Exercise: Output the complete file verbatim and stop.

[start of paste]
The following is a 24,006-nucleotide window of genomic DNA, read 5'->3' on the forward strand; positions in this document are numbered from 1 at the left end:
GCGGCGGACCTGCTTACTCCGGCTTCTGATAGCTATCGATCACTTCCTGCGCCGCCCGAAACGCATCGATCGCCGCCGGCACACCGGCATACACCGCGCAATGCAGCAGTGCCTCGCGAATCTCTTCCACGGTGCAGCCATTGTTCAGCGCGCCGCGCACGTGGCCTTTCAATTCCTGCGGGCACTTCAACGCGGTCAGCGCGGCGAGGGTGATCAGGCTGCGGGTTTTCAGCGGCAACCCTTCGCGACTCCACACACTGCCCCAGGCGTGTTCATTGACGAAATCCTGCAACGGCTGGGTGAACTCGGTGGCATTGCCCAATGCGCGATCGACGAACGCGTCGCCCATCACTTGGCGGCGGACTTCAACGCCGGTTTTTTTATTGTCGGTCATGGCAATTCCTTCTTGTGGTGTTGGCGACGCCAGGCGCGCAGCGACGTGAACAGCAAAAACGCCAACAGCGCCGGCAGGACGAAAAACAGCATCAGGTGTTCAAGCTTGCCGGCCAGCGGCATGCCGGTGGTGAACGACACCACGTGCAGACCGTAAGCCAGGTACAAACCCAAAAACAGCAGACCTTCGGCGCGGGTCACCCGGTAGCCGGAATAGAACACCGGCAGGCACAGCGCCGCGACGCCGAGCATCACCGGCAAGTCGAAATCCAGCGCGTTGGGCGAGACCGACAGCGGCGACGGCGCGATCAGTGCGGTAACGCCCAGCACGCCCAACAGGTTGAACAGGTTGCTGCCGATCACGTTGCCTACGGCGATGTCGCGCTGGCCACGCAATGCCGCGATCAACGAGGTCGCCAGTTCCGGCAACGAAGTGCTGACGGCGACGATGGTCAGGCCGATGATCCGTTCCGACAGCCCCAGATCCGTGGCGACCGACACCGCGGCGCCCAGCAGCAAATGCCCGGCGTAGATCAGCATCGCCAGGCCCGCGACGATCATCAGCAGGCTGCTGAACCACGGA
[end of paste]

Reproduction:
The following is a 24,006-nucleotide window of genomic DNA, read 5'->3' on the forward strand; positions in this document are numbered from 1 at the left end:
GCGGCGGACCTGCTTACTCCGGCTTCTGATAGCTATCGATCACTTCCTGCGCCGCCCGAAACGCATCGATCGCCGCCGGCACACCGGCATACACCGCGCAATGCAGCAGTGCCTCGCGAATCTCTTCCACGGTGCAGCCATTGTTCAGCGCGCCGCGCACGTGGCCTTTCAATTCCTGCGGGCACTTCAACGCGGTCAGCGCGGCGAGGGTGATCAGGCTGCGGGTTTTCAGCGGCAACCCTTCGCGACTCCACACACTGCCCCAGGCGTGTTCATTGACGAAATCCTGCAACGGCTGGGTGAACTCGGTGGCATTGCCCAATGCGCGATCGACGAACGCGTCGCCCATCACTTGGCGGCGGACTTCAACGCCGGTTTTTTTATTGTCGGTCATGGCAATTCCTTCTTGTGGTGTTGGCGACGCCAGGCGCGCAGCGACGTGAACAGCAAAAACGCCAACAGCGCCGGCAGGACGAAAAACAGCATCAGGTGTTCAAGCTTGCCGGCCAGCGGCATGCCGGTGGTGAACGACACCACGTGCAGACCGTAAGCCAGGTACAAACCCAAAAACAGCAGACCTTCGGCGCGGGTCACCCGGTAGCCGGAATAGAACACCGGCAGGCACAGCGCCGCGACGCCGAGCATCACCGGCAAGTCGAAATCCAGCGCGTTGGGCGAGACCGACAGCGGCGACGGCGCGATCAGTGCGGTAACGCCCAGCACGCCCAACAGGTTGAACAGGTTGCTGCCGATCACGTTGCCTACGGCGATGTCGCGCTGGCCACGCAATGCCGCGATCAACGAGGTCGCCAGTTCCGGCAACGAAGTGCTGACGGCGACGATGGTCAGGCCGATGATCCGTTCCGACAGCCCCAGATCCGTGGCGACCGACACCGCGGCGCCCAGCAGCAAATGCCCGGCGTAGATCAGCATCGCCAGGCCCGCGACGATCATCAGCAGGCTGCTGAACCACGGA